In anthropology courses, we learned the history of scientific racism, in which some ethnic and racial groups were more likely to become “specimens” for research. We were taught the importance of respecting Indigenous remains and that the lineal descendants of the deceased had the right to determine what happens to their ancestors’ remains through the Native American Graves Protection and Repatriation Act (NAGPRA), a U.S. federal law. We were also taught the importance of treating all human remains with respect. But, in graduate school, we did not address the ethics of using skeletons for teaching when they came from other ethnic or racial groups.
One of the main sources of teaching skeletons in the United States has historically been India. Under British colonialism, skeletons from crematoriums were collected by “bone brokers”: lower-caste people whose job was to dispose of the dead. This led to bones intended for cremation instead being sent on journeys overseas to medical colleges. Though this exploitative trade originated under colonialism, it continued to be legal in India for decades past independence, until the export of human remains was banned in 1985.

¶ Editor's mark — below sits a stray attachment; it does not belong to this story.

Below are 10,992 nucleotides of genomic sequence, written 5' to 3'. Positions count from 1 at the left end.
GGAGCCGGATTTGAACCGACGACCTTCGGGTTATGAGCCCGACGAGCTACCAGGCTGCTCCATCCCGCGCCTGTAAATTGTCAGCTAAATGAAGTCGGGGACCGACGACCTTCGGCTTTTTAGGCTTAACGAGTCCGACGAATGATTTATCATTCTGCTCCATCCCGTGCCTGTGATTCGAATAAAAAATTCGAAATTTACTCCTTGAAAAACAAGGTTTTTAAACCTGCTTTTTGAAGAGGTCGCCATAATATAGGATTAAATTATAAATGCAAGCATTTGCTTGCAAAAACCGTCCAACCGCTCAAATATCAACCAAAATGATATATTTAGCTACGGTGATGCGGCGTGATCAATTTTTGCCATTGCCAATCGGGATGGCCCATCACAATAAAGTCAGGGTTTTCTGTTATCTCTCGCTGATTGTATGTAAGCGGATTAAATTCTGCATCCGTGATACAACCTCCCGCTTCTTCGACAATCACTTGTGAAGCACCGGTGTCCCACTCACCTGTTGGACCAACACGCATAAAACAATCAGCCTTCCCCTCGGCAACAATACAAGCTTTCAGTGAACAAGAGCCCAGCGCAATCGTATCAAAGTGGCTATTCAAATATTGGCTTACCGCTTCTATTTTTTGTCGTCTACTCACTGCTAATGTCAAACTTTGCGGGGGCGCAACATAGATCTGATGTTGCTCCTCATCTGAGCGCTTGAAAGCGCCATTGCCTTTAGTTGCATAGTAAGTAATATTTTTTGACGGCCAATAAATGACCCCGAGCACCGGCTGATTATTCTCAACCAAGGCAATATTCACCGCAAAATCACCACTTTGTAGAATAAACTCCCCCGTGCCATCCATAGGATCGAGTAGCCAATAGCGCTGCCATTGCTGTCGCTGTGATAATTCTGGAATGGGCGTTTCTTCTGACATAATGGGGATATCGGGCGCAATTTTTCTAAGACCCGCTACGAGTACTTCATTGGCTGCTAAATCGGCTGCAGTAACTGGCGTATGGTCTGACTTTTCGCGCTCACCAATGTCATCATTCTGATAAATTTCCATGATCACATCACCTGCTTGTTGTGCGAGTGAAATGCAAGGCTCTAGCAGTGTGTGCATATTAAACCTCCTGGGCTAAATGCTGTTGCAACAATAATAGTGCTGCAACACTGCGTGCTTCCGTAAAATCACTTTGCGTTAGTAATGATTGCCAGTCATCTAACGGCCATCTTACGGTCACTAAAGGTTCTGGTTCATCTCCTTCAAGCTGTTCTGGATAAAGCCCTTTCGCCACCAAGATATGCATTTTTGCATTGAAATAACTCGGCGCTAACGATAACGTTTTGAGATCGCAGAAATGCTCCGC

Ironically, biological anthropologists, particularly bioarchaeologists and forensic anthropologists, are exactly the same people who have the tools to assess where the skeletons in our collections come from. The issue is whether we are ready to ask those questions, because the answers require dealing with ethical ramifications.
The treatment of the remains of two children killed by the MOVE bombing should be seen as a warning sign that we urgently need to ask and answer these questions for all human skeletons held in teaching and research collections.